How you accomplish that, there's a lot of different ways depending on if you're at an RIA or a broker dealer, or you're a captive agent or you're only insurance licensed. There is a lot of ways that you can accomplish that. So, I'm not going to spend a time on this video breaking down exactly how in your individual circumstance. You can help them bring more value to clients and increase their revenue.


If you're already in our training program, just follow the meeting number one script from here. If you're not, then what I'd say is just take half an hour or an hour and think through like what is my unique value proposition. Not my products, not the company I represent, what is unique that I can bring to the relationship? And spend some time putting some words to that. And the more clear you can get in that vision, the more prepared you'll be for this type of conversation. So, from there, again, focus on what's the CPA's vision, what's their biggest objection or challenge, how can you help them get there. Allow them to pull that information out of you.


Then at the end of the first meeting, which ideally should be 45 minutes to an hour, if at the end of that meeting you feel like you've gotten to understand enough about their practice. Ideally, they have really good clients that are attractive for you to work with. Ideally, they have the trust and respect to those clients. In our training, we call it they are the go-to professional. And ideally, they see the value in potentially working with you. They're not fighting you the whole way, they have what we call the aha moment. If they are those three things and you've really appropriately diagnosed their firm and you genuinely feel like you could help that individual, then at that point you want to talk about scheduling a second meeting.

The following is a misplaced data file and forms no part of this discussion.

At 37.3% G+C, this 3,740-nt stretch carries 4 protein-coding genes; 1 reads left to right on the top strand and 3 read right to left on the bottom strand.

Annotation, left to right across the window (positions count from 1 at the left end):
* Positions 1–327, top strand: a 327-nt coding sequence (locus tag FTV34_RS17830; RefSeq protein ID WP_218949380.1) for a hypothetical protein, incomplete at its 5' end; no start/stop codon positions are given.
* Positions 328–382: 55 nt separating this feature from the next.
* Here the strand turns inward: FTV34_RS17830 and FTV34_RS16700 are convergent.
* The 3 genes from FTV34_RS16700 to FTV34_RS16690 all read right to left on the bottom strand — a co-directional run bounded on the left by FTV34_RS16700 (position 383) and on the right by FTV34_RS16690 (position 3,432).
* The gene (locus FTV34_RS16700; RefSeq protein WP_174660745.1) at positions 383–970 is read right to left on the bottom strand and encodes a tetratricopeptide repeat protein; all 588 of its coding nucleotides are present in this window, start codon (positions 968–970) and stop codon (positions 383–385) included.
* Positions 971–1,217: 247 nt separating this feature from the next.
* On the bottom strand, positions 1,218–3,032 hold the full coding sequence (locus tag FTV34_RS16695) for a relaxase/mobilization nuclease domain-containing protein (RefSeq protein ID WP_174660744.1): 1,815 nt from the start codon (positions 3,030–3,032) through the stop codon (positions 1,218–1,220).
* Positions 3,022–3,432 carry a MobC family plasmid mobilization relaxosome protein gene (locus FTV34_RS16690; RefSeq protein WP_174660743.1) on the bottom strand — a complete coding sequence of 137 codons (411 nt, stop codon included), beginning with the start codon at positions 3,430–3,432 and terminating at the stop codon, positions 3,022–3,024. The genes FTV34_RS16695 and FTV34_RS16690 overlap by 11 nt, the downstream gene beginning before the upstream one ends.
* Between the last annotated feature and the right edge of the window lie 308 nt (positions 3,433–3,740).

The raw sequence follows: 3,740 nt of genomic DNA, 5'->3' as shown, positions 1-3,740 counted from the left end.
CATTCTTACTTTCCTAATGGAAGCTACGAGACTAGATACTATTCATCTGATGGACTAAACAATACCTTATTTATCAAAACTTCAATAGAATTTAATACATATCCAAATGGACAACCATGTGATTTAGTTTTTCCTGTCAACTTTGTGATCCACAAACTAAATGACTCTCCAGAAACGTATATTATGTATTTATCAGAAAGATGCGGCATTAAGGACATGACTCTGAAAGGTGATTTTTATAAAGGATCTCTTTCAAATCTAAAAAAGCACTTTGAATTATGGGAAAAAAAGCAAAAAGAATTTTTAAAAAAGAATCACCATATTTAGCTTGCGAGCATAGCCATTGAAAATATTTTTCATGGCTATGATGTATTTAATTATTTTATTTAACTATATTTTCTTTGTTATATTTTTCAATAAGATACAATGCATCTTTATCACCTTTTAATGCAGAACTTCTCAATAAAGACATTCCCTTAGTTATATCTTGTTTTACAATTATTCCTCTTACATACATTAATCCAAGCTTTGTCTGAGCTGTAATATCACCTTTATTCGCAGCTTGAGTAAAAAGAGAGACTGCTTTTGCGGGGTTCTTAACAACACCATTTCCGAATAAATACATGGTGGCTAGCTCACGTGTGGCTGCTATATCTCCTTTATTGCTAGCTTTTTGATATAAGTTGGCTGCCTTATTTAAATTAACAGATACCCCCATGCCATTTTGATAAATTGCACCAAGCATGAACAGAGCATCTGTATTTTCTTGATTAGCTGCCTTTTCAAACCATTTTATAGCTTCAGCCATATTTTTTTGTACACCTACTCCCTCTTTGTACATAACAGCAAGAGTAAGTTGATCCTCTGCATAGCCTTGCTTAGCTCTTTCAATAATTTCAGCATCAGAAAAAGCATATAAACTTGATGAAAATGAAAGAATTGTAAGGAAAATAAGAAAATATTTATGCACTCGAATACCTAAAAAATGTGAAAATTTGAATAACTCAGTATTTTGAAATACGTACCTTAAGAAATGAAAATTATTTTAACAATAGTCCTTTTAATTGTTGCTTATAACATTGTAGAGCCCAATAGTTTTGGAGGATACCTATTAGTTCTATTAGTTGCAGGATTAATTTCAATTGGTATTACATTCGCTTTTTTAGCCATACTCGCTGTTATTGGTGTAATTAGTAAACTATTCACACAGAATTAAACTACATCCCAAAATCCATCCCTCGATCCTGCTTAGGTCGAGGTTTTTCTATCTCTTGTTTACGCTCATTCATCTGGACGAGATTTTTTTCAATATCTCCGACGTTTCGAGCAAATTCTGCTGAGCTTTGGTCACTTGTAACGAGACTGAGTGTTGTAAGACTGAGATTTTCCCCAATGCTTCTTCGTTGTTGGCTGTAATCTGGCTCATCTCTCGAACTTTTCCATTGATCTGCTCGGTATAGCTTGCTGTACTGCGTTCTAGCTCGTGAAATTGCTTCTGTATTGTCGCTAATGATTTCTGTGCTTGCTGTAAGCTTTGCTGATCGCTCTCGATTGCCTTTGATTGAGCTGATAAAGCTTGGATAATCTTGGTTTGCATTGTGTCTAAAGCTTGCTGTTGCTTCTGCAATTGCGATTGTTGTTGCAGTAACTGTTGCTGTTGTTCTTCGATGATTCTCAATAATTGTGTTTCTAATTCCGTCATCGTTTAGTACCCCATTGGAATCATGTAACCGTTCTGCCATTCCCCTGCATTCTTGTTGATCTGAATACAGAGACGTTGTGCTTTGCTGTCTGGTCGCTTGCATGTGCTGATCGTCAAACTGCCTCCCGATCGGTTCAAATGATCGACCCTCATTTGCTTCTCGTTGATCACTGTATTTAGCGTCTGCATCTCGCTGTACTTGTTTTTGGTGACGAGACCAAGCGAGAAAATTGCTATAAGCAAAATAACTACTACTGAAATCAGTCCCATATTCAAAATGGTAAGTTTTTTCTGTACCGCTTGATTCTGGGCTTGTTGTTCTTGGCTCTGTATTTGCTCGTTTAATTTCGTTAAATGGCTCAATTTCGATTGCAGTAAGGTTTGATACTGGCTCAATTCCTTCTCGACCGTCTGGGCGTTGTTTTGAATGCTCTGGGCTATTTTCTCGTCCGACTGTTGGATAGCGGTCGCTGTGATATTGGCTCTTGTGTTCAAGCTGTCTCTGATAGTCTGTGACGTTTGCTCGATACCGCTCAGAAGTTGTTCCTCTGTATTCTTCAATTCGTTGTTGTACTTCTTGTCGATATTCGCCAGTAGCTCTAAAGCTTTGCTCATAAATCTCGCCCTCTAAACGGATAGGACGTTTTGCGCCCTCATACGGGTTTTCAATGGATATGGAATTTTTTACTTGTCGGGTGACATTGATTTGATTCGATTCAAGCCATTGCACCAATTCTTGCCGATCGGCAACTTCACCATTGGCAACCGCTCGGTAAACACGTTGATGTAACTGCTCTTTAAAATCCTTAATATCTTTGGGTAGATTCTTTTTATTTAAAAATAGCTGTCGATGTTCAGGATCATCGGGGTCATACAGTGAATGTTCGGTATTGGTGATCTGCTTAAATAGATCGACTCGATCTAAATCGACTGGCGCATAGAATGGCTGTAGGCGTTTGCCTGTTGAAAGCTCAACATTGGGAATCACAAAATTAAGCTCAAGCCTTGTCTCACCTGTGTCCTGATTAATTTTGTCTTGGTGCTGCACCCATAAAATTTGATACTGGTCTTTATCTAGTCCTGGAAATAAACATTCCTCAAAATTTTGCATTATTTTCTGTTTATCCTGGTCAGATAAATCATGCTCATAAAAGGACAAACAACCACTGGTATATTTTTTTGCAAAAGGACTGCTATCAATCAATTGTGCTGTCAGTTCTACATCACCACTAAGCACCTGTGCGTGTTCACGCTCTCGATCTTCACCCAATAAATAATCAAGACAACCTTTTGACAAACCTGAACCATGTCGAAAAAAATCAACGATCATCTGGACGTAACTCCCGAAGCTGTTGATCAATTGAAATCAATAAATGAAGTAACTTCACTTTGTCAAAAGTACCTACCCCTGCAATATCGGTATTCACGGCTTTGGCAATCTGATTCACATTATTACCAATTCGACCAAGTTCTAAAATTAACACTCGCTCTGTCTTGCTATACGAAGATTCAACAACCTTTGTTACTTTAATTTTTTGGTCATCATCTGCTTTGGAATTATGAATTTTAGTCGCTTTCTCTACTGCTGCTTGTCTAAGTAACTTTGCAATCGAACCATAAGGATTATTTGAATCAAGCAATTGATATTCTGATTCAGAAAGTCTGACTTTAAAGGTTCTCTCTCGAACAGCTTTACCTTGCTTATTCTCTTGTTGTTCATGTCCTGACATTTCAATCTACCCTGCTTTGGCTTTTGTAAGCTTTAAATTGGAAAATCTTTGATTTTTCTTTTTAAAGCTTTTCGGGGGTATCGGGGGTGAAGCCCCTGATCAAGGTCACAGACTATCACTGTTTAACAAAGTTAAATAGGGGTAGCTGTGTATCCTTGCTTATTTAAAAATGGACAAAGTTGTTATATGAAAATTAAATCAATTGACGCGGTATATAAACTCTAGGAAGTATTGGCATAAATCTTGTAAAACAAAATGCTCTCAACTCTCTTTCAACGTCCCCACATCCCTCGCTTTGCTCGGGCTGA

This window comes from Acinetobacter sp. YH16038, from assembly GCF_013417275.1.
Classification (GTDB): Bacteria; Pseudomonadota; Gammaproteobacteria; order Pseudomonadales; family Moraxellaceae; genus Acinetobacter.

Again, don't try to sell them on anything at the end of the first meeting. All you're trying to do is what I just went over. Do they have the clients? Are they the go-to professional? Do they have the aha moment? Can you help this individual? If so, schedule a second meeting where you're going to go into more details about what the relationship could look like. If not, be honest and just say, "I appreciate our time together. I don't think this is something that I'm going to be able to help with."


So, that's it from me. I hope this kind of brief conversation about the meeting number one is helpful as you can tell probably in my energy as I start talking about the meetings. They are really fun. When you can get to a circumstance where you're confident enough to sit down next to any CPA, whether they're at a small CPA practice doing $250,000 a year of revenue or whether they're at a large CPA firm with 11 other partners doing $4.5 million of revenue, whatever CPA. And you know confidently that you've had enough conversations with CPAs, you've prepared enough with your value proposition. You have the scripts and the training to be able to effectively build this partnership, it gets really, really fun.


So, best of luck out there with the CPA meetings. Let us know if this information is helpful and I'll look forward to seeing you again in another video. That's it for me today.